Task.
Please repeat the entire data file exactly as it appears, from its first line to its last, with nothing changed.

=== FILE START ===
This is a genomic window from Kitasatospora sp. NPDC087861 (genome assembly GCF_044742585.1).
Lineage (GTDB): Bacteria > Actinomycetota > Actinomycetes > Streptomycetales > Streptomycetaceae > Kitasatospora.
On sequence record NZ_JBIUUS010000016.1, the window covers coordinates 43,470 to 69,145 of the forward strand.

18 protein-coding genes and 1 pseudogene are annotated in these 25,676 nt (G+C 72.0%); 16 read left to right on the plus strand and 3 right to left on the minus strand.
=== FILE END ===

This is a genomic window from Kitasatospora sp. NPDC087861 (genome assembly GCF_044742585.1).
Lineage (GTDB): Bacteria > Actinomycetota > Actinomycetes > Streptomycetales > Streptomycetaceae > Kitasatospora.
On sequence record NZ_JBIUUS010000016.1, the window covers coordinates 43,470 to 69,145 of the forward strand.

18 protein-coding genes and 1 pseudogene are annotated in these 25,676 nt (G+C 72.0%); 16 read left to right on the plus strand and 3 right to left on the minus strand.